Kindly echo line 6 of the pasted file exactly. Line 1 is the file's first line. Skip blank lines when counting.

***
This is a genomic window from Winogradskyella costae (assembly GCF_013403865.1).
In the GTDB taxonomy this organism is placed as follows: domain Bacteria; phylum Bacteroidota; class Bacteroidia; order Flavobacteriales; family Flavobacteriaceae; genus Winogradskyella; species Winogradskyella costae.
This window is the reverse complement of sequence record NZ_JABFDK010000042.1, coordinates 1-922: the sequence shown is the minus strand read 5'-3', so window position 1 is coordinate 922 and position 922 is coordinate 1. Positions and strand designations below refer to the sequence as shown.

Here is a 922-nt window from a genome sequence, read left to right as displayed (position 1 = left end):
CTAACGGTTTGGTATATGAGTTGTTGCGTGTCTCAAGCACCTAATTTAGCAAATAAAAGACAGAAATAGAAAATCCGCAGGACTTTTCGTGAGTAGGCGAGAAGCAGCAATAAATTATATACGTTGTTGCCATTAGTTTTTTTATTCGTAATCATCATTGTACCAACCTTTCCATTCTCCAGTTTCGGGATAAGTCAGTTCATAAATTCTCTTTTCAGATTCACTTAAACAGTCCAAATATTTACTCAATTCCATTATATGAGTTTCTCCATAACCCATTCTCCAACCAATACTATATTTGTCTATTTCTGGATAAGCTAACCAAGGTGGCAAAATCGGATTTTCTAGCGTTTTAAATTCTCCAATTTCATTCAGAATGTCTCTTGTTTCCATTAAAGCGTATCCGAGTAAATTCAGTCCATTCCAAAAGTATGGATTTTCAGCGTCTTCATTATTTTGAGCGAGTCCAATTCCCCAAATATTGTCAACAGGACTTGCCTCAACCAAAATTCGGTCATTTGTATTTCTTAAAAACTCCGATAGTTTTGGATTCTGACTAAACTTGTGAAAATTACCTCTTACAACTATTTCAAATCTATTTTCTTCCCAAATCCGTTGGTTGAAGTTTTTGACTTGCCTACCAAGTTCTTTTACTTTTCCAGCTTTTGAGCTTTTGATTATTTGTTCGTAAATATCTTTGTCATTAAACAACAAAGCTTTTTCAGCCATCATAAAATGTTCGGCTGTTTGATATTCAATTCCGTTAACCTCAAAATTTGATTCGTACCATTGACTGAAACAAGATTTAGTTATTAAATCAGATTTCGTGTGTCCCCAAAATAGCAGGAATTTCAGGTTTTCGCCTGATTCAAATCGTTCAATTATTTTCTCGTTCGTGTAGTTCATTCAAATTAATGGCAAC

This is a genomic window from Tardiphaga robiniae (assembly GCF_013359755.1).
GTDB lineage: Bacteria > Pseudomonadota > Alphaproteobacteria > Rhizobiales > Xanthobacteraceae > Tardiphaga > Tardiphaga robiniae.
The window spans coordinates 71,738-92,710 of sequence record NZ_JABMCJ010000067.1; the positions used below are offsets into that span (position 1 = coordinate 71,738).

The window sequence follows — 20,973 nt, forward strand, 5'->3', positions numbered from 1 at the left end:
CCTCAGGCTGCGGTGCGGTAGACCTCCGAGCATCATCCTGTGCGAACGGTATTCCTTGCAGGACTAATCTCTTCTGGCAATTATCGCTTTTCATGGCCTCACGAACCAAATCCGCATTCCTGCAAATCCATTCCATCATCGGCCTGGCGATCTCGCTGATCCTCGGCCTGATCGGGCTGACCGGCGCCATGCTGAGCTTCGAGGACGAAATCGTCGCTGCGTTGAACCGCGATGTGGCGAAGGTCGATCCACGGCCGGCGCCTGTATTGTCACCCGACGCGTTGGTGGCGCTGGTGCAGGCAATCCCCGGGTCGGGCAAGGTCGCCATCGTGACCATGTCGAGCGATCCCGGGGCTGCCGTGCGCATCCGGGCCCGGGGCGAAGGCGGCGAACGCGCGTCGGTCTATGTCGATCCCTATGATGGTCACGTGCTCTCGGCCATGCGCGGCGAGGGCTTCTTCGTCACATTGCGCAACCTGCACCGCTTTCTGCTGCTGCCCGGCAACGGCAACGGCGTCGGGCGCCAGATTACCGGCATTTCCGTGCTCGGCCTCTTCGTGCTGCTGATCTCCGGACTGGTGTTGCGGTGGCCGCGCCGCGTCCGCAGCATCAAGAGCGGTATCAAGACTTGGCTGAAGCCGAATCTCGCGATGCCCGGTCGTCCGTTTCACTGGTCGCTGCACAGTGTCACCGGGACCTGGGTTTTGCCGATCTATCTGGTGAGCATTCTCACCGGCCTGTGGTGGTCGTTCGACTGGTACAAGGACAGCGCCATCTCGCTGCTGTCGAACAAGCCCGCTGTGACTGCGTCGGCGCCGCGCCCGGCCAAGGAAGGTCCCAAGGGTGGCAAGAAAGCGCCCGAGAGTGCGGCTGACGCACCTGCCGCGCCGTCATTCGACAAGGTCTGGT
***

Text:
This is a genomic window from Tardiphaga robiniae (assembly GCF_013359755.1).